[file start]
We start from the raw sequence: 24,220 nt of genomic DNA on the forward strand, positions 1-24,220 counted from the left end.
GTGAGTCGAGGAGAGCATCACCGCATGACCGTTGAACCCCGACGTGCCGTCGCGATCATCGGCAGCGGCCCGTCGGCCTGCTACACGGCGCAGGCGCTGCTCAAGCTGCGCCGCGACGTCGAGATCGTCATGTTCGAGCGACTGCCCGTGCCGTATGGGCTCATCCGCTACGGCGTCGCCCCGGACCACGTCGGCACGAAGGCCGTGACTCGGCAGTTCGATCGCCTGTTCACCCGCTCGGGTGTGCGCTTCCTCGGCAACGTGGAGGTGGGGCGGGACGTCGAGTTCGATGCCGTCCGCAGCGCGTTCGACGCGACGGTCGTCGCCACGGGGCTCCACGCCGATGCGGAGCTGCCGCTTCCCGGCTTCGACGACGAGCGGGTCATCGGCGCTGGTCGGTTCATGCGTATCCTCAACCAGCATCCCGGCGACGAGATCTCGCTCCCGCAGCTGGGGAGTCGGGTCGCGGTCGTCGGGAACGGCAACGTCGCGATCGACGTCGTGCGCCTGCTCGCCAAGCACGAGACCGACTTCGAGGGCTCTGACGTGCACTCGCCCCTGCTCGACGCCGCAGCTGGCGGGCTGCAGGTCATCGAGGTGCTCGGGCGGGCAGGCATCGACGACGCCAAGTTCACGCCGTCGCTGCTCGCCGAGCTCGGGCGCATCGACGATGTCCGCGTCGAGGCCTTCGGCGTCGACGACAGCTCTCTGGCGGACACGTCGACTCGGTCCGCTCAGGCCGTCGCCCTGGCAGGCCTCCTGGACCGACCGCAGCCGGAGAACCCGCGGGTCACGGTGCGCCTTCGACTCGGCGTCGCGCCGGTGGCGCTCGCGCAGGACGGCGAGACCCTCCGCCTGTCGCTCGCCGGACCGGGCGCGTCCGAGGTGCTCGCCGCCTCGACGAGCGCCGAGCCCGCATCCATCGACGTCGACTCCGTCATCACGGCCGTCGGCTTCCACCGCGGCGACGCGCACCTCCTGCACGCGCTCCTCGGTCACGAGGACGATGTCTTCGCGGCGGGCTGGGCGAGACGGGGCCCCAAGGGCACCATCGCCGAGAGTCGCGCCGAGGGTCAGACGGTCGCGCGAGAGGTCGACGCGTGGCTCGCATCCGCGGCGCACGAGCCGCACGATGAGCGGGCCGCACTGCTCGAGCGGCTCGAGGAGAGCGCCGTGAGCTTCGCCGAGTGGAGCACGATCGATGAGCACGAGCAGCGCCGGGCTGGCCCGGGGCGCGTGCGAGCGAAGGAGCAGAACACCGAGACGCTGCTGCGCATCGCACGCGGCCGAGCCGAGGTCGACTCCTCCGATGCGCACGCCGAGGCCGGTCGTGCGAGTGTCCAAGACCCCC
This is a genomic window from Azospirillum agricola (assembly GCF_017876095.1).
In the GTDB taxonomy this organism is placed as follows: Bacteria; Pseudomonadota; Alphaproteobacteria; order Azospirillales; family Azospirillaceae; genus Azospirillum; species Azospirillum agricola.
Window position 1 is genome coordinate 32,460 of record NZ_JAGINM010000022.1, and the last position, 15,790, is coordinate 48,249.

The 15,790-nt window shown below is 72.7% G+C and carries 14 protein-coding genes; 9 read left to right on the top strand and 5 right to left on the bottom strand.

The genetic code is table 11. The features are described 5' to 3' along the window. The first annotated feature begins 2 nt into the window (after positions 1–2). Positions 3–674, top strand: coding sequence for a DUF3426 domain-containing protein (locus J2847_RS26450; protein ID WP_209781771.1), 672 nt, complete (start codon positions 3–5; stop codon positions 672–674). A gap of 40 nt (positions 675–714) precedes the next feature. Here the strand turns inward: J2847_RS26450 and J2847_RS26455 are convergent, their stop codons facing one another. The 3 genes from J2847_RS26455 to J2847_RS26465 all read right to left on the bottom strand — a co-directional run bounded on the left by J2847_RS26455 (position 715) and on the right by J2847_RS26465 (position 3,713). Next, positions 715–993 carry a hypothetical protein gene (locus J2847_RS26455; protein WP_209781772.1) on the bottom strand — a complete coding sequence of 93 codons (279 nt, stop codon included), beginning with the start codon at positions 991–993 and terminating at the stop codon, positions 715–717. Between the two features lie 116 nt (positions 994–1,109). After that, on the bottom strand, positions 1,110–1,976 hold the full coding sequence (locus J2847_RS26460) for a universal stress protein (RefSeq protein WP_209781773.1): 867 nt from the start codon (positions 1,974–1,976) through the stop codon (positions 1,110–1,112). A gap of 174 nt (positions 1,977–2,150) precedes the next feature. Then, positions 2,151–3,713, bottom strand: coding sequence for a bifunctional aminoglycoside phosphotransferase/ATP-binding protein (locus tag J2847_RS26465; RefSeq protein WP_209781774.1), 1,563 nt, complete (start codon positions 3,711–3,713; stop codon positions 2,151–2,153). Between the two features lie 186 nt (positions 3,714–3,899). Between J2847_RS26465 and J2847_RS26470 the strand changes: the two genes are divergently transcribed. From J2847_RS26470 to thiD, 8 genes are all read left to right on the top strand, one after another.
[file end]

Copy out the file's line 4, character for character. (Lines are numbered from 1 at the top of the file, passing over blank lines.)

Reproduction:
In the GTDB taxonomy this organism is placed as follows: Bacteria; Pseudomonadota; Alphaproteobacteria; order Azospirillales; family Azospirillaceae; genus Azospirillum; species Azospirillum agricola.